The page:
List of 1960s Dinosaur Movies (Mania.com)
Source: Internet Movie Database
While the 1960s hardly constituted a high point for dinosaur movies--they had peaked decades earlier with "King Kong" and wouldn't hit a high point again until 1993's "Jurassic Park"--it still produced its share of memorable prehistoric creations. The 1960s represented the last hurrah for old-fashioned drive-in movies, when creature features and beach party quickies were still produced in large numbers. Dinosaur movies were uncommon because they needed high-end effects to work properly, but when they did, they became a source of unabashed popcorn fun.
"The Lost World"Dinosaur movies of the 1960s kicked off with director Irwin Allen's retake on Sir Arthur Conan Doyle's classic "The Lost World." A silent version had appeared in 1925, featuring stop-motion dinosaurs created by the legendary Willis O'Brien. Allen made do by gluing horns and fins onto lizards. Such less-than-convincing effects weren't aided by cardboard characters and silly dialogue, which marred much of Allen's work.
"Gorgo"Great Britain improved upon Irwin Allen's standard in 1961 with "Gorgo," a retread of the Japanese Godzilla movies in which a giant reptile wreaks havoc throughout London in search of its missing young. Though not quite in the league of the best Godzilla movies, director Eugene Lourie brought a sense of B-movie fun to the endeavor, which featured people in rubber suits substituting for dinosaurs. Years later, the TV show "Mystery Science Theater 3000" featured "Gorgo" as one of its endless targets.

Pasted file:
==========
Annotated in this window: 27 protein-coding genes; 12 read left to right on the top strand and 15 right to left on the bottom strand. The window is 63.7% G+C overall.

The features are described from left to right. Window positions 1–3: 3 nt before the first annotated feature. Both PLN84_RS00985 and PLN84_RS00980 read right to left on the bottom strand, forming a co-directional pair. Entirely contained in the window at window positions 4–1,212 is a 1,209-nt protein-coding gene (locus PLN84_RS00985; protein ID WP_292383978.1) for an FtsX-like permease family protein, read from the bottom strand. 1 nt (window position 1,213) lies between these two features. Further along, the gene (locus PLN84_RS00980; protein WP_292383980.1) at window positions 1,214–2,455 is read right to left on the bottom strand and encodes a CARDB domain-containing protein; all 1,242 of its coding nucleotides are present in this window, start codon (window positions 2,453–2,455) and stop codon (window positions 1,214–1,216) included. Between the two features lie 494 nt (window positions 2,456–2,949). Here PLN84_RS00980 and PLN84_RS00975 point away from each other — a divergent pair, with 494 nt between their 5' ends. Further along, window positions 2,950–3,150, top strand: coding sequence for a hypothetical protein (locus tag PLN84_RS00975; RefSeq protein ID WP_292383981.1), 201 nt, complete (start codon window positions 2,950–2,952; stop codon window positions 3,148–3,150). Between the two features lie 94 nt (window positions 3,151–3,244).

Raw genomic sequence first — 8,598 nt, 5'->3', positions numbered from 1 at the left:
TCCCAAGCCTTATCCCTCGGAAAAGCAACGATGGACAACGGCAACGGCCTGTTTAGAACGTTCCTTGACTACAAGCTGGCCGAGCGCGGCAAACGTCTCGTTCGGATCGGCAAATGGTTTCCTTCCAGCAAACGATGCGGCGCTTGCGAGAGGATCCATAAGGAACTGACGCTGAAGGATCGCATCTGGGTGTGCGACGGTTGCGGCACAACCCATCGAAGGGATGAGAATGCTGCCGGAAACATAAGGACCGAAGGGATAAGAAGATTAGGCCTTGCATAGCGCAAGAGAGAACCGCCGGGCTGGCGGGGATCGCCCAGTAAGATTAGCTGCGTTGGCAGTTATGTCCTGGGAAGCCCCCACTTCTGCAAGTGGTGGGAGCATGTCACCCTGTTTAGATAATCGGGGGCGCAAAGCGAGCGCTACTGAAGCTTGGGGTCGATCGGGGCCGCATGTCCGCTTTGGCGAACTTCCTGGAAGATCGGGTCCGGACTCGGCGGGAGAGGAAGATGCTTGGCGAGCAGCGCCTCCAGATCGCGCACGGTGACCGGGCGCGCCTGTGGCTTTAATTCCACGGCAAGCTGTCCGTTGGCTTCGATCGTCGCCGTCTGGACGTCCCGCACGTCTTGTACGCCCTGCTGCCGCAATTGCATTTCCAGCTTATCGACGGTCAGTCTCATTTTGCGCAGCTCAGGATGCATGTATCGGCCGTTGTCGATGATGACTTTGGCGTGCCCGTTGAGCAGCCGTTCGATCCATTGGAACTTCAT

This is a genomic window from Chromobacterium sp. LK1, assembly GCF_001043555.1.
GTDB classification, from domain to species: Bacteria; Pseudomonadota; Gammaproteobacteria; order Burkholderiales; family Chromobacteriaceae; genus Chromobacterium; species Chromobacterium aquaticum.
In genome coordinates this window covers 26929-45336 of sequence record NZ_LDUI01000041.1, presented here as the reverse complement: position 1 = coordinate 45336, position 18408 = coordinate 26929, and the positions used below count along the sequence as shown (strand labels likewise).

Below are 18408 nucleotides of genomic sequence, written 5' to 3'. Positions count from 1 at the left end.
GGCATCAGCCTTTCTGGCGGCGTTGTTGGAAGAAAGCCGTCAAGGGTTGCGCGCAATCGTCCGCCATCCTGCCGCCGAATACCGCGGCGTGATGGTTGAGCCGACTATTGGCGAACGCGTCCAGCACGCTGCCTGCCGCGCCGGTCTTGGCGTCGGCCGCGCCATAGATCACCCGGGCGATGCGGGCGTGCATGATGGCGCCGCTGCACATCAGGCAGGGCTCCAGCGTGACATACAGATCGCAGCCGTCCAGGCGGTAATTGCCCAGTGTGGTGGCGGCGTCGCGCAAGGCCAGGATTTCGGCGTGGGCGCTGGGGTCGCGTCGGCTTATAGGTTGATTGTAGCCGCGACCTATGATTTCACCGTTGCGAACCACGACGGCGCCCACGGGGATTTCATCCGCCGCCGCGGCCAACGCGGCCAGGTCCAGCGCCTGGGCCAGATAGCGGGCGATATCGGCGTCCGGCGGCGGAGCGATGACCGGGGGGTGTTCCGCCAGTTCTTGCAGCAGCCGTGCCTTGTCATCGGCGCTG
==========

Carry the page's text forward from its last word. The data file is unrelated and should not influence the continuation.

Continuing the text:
"Voyage to the Prehistoric Planet"A more dubious endeavor arose in 1965, when director Curtis Harrington re-edited footage from an earlier Soviet production to create "Voyage to the Prehistoric Planet." The plot concerns a manned mission to Venus, which discovers prehistoric reptiles portrayed alternately by mechanical creations and men in suits. Basil Rathbone starred in the English-language version, a long way from his iconic portrayal of Sherlock Holmes.
"One Million Years B.C."Things looked up again in the dinosaur movie department in 1966, when Hammer Film Productions produced a well-regarded remake of an earlier caveman epic. Though it remained as campy as many of the other dinosaur films of the era, it received a boost from some fun visual effects created by renowned stop-motion artist Ray Harryhausen. Bolstering the dinosaurs themselves was the presence of actress Raquel Welch, who started a sensation with her appearance in skimpy cavegirl furs. Considering the competition, "One Million Years B.C." ranks among the elite of prehistoric 1960s movies.
"The Valley of Gwangi"Ray Harryhausen returned to the genre in 1969, with a project long held dear to both him and his mentor Willis O'Brien. Directed by Jim O'Connolly, "The Valley of Gwangi" tells the story of Old West cowboys who come across a living allosaurus and put it on display in a circus. Though it fared poorly at the box office and has since lingered in obscurity, it remains a rousing adventure story and could give "One Million Years B.C." a run for its money as the best dinosaur movie of the decade.